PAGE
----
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Friday, June 20 • 9:30am - 10:00am
CON10.07– Analytics and Online Learning at an Australian Tertiary Education Institute (Room A207)

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We have used a systematic approach of the use of a Virtual Learning Environment (VLE), managed at an institutional level, to transform learning and teaching experiences at an Australian tertiary education institute. Through an analysis of systems data analytics, we studied access to and use of the VLE by diverse cohorts of students over time.

Northern Melbourne Institute of Technical and Further Education (NMIT) has a long history of vocational education and training (VET) with large student cohorts, and more recently offered higher education (HE) courses with small but rapidly growing student numbers. The Institute has an integrated approach to the diverse student cohorts with a focus on providing pathways to further study and support for transition in particular from VET into HE courses. Online engagement is an important strategy in our blended learning and teaching approach and in achieving integration.

We will describe the implementation of the VLE in three stages. In 2011-2012, we introduced online learning and teaching using our VLE (Moodle) in all HE subjects using a model of prototyping and piloting, template development, and implementation (stage 1). In December, 2012, we evaluated the status of online learning and teaching in VET (stage 2) to provide a starting point for the same model for design and development initiated in 2013 across selected VET courses (stage 3). Professional development for staff (teachers, administrators) at multiple levels and support for students, included strategically timed structured (e.g. workshops) and unstructured (e.g. one-to-one on demand) support.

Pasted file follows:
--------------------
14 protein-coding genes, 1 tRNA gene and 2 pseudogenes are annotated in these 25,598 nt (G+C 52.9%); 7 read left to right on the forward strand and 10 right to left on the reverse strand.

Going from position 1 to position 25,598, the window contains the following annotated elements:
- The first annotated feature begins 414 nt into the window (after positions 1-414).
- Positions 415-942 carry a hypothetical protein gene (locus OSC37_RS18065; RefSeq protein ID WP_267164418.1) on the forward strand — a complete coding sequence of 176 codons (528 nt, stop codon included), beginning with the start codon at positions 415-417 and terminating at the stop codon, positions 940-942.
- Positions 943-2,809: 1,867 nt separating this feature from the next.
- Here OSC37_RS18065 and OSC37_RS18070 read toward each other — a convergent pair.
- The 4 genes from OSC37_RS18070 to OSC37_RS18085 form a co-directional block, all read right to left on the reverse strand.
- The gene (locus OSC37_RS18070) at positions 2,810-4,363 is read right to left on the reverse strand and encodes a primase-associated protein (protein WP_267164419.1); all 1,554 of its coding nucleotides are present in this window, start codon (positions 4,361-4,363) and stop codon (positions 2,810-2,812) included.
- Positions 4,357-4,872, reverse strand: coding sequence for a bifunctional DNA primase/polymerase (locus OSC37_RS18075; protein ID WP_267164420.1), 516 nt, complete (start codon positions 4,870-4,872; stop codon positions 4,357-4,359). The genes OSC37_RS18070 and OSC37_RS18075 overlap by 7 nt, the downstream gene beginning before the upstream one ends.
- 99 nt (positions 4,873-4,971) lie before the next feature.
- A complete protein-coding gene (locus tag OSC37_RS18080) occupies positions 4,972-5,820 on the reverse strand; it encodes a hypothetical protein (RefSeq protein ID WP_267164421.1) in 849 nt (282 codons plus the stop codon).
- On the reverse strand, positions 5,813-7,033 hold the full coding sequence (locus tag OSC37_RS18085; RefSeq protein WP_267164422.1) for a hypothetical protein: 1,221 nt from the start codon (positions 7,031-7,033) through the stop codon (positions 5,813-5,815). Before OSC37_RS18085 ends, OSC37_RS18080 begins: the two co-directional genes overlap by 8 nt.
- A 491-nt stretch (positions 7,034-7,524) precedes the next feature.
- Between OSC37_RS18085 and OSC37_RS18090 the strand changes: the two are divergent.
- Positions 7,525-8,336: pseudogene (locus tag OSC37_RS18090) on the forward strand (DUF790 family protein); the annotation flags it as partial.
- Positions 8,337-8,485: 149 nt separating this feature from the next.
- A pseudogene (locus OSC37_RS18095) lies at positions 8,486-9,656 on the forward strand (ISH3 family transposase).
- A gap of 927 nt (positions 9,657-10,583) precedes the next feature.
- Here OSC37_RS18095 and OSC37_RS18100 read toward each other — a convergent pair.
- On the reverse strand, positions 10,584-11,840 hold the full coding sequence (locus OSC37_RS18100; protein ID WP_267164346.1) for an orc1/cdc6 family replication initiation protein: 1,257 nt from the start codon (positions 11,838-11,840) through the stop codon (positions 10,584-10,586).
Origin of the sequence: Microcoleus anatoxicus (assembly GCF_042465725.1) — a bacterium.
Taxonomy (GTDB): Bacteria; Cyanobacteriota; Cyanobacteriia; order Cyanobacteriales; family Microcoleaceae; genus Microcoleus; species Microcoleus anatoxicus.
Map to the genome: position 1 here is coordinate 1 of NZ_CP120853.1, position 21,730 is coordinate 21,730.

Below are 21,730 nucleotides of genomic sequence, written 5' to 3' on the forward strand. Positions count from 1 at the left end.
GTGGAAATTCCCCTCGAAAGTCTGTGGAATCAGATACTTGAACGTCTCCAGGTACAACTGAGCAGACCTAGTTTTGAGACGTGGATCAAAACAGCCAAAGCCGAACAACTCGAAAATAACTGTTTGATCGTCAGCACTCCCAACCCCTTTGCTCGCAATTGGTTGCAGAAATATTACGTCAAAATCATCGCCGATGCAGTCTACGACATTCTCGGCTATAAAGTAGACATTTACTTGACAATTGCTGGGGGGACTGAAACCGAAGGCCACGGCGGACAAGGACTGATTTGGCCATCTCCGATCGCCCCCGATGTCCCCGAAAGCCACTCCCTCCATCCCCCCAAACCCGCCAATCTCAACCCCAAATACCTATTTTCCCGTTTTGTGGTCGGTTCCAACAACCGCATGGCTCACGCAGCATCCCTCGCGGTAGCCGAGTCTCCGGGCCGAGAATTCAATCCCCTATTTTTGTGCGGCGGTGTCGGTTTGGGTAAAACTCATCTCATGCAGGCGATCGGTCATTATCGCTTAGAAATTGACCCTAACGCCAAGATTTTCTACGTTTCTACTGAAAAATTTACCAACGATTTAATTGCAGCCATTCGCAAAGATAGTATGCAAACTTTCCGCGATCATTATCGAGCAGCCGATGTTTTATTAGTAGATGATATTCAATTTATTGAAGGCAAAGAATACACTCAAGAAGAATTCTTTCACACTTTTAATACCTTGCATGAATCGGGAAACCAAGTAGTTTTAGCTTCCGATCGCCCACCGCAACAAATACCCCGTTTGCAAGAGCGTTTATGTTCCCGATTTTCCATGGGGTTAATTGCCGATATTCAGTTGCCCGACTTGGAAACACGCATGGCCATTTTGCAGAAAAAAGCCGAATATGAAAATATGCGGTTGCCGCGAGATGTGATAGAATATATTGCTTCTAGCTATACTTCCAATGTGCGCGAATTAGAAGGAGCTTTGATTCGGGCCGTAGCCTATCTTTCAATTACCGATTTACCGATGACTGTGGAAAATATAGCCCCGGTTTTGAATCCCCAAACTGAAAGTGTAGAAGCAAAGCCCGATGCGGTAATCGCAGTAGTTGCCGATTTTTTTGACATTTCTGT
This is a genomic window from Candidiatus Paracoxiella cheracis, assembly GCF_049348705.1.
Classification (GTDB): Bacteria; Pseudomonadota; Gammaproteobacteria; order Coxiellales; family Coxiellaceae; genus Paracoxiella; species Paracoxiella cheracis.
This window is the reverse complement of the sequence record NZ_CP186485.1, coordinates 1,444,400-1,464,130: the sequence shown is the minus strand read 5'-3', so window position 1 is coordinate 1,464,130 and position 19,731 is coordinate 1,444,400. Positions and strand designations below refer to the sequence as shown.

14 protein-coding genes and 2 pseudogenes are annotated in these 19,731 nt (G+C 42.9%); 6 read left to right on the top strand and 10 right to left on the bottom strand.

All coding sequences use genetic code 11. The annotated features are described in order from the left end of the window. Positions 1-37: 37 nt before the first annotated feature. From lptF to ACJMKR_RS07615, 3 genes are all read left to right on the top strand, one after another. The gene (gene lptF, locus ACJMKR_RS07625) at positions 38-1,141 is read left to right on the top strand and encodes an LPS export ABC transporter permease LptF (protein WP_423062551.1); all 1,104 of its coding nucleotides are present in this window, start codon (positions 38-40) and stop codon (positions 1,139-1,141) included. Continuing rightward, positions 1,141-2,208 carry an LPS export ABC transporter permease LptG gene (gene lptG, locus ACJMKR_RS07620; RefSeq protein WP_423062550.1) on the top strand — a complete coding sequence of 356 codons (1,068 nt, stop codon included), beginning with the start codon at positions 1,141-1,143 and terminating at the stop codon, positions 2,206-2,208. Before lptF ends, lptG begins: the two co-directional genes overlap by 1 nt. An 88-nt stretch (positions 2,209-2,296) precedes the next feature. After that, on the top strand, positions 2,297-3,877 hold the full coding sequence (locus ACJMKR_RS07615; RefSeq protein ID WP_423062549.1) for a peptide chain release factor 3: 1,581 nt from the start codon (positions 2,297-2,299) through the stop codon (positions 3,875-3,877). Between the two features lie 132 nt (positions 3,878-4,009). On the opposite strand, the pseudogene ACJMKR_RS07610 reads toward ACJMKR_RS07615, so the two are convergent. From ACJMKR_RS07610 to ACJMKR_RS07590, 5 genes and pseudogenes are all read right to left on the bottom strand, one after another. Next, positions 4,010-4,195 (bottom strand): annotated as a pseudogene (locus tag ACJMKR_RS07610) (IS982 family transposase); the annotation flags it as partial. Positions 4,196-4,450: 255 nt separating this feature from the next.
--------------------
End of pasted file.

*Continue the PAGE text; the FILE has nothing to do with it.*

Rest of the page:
We will present simple analytics indicating access (Google analytics) and use (Moodle learning analytics) of the VLE at each stage and consider trends over time. Use was categorised as: basic (transmission of content); intermediate (transmission, self-directed learning); or advanced (transmission, collaboration replacing face-to-face learning).  We are specifically interested in the social constructivist aspects offered by online learning and the engagement of learners and teachers. We compare VLE use by cohorts of students to identify effective strategies for diverse contexts. Analysis of systems data should help to design more effective and efficient online learning and teaching environments, and further tailor learning for individuals. We will discuss benefits and limitations in the data collected and its analysis in our context. We will describe aspects of the project and discuss their importance in terms of engagement with technology and satisfaction of stakeholders.


Friday June 20, 2014 9:30am - 10:00am
A207 McArthur Hall

Attendees (3)